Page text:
Salisbury started with 40 applicants, but only seven actually finished the job.
The sixth-generation farmer immediately cut twenty applicants because they only wanted cash so they didn’t jeopardize their unemployment checks.
After an application process, their pool of scheduled interviewees was down to 22; of those, four didn’t appear, so they just took all 18 locals.
For about seven hours of work, pickers would get somewhere between ten to twelve dollars an hour; eighty dollars was guaranteed. Salisbury says workers were given breaks of fifteen minutes every two hours and half an hour for lunch.
That, however, was tricky too. Salisbury started out with 18 people. Four days later, he was down to just seven, and he doesn’t think any of them will be back next year.
I don’t often tell this story, but in graduate school I signed up with a temp company to help contribute to the household finances. One company I got assigned to was a local event management company, a job that involved little more than brute labor in setting up and tearing down equipment for different events. One of their regular gigs was turning the University of Oregon’s in-door football practice facility, the Moshofsky Center, into the country’s largest pre-game party tent. We had just a few hours to turn this…
This involved setting up dozens of tables and many hundreds of chairs. That’s pretty menial work for a Ph.D. in the making, but after working two events for the company they began asking the temp place specifically for me. And the last time I worked for them, when I told them I was moving on and wouldn’t be able to help them out anymore, they were disappointed to see me go.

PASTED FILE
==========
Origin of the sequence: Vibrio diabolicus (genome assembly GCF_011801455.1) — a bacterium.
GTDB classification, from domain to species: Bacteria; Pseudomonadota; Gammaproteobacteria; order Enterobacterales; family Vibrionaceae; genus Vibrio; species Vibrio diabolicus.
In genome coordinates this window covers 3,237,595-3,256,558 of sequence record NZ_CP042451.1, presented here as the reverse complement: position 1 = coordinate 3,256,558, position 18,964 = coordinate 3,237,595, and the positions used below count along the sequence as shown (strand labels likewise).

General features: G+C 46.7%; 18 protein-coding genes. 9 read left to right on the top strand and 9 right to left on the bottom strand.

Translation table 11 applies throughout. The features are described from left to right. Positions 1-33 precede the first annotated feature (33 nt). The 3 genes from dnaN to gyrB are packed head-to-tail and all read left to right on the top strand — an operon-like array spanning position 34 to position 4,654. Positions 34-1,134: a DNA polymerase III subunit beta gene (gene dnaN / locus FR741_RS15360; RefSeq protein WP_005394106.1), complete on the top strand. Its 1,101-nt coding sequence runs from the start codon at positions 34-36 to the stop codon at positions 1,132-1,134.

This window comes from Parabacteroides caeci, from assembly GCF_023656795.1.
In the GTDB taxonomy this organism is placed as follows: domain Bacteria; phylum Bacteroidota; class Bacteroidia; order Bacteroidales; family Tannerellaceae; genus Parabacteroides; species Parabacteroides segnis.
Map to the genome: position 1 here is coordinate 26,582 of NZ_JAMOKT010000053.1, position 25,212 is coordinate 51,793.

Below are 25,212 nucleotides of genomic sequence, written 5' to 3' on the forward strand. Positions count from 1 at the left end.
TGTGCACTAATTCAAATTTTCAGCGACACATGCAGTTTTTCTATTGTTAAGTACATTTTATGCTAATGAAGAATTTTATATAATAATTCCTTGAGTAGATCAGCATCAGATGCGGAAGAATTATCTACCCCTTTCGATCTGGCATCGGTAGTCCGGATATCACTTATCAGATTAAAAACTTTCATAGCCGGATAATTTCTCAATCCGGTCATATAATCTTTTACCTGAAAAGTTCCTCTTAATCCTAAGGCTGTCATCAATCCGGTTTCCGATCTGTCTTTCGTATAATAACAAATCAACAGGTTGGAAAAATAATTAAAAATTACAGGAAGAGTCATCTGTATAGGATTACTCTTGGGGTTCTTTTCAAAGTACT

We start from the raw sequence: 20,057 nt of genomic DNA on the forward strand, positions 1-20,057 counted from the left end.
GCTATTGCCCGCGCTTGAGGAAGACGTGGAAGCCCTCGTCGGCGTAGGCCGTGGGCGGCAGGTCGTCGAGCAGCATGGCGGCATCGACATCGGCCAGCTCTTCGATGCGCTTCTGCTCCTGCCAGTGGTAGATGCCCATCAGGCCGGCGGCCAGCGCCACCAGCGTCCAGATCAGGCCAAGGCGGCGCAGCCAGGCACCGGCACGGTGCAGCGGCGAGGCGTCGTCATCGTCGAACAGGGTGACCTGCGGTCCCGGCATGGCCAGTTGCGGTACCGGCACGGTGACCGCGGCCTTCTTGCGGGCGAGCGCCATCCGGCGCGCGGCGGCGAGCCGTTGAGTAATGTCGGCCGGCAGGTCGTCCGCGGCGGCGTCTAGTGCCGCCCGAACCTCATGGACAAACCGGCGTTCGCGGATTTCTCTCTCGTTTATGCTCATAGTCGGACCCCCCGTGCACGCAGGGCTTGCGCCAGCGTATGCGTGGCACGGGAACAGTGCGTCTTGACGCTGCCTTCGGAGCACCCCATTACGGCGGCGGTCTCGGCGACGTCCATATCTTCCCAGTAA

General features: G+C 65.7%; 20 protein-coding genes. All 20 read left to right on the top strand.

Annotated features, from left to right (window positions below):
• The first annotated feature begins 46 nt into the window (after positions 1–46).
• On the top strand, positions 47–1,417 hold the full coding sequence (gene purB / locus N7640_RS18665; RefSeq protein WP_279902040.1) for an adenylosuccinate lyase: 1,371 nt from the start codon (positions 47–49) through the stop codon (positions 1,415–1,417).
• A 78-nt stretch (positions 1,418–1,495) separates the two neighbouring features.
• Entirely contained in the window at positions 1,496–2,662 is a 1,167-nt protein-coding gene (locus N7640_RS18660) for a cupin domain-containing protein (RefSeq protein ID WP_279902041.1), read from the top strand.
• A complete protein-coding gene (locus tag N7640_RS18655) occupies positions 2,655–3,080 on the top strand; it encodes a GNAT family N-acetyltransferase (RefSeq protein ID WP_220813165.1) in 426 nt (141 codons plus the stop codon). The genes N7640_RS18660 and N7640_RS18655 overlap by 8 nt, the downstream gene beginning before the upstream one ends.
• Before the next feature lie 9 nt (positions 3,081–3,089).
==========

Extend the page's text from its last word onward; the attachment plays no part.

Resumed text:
I’m about as proud of that as I am of anything else I accomplished in my life. Beyond that repeat temping, I’ve worked for four different employers who were happy to rehire me after some time away from them. And one of those other jobs was also menial labor (stocker in a building supply store) while I was deeply embedded in the intellectual world of grad school. I like what that all says about me, although I don’t often boast about it.
But here’s the kicker…I don’t actually have that great a work ethic. I’d consider myself middling at best. When I was a bike messenger one of the things I liked was that I could take a day off whenever I wanted. When I left that job due to a knee injury, I was pleased to get a 4 day, 24 hour a week job that didn’t require me to be at work until 2:00 p.m. I like my current job because I mostly get to set my own schedule, don’t have to go into campus every day, and don’t have to do any more work in the summer than I choose to do. I don’t want to reinforce the lazy academic stereotype–In the school year I normally have a 45-50 hour week, which sometimes rises above 60 hours, when I don’t go into campus I’m normally working from home, and in the summer I teach two online classes as well as trying to catch up on my academic reading. But I get to set the schedule, which makes all the difference, and the beauty of-line classes is how little time they take (after the very time-intensive initial creation of them). So, yeah, I’m a little lazy. But even I wouldn’t have any problem picking grapes if I was unemployed.
But some of my fellow citizens apparently find it beneath them; thank god for the illegals.